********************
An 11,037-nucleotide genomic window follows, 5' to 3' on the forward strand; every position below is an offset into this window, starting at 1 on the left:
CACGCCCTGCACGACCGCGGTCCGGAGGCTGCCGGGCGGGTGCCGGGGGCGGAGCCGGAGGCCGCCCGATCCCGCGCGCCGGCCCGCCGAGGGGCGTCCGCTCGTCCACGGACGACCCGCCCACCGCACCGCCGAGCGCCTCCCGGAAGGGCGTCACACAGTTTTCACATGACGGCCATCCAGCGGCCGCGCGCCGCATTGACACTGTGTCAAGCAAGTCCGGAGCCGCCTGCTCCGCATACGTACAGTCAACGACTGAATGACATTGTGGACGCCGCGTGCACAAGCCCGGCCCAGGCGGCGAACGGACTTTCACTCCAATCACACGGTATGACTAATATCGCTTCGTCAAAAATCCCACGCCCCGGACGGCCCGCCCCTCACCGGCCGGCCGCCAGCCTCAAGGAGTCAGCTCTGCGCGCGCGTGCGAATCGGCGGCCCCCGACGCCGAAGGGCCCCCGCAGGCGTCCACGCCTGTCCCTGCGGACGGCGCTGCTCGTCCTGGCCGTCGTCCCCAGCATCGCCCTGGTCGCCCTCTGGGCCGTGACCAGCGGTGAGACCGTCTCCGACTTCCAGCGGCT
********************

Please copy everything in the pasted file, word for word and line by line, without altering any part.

An 11,037-nucleotide genomic window follows, 5' to 3' on the forward strand; every position below is an offset into this window, starting at 1 on the left:
CACGCCCTGCACGACCGCGGTCCGGAGGCTGCCGGGCGGGTGCCGGGGGCGGAGCCGGAGGCCGCCCGATCCCGCGCGCCGGCCCGCCGAGGGGCGTCCGCTCGTCCACGGACGACCCGCCCACCGCACCGCCGAGCGCCTCCCGGAAGGGCGTCACACAGTTTTCACATGACGGCCATCCAGCGGCCGCGCGCCGCATTGACACTGTGTCAAGCAAGTCCGGAGCCGCCTGCTCCGCATACGTACAGTCAACGACTGAATGACATTGTGGACGCCGCGTGCACAAGCCCGGCCCAGGCGGCGAACGGACTTTCACTCCAATCACACGGTATGACTAATATCGCTTCGTCAAAAATCCCACGCCCCGGACGGCCCGCCCCTCACCGGCCGGCCGCCAGCCTCAAGGAGTCAGCTCTGCGCGCGCGTGCGAATCGGCGGCCCCCGACGCCGAAGGGCCCCCGCAGGCGTCCACGCCTGTCCCTGCGGACGGCGCTGCTCGTCCTGGCCGTCGTCCCCAGCATCGCCCTGGTCGCCCTCTGGGCCGTGACCAGCGGTGAGACCGTCTCCGACTTCCAGCGGCT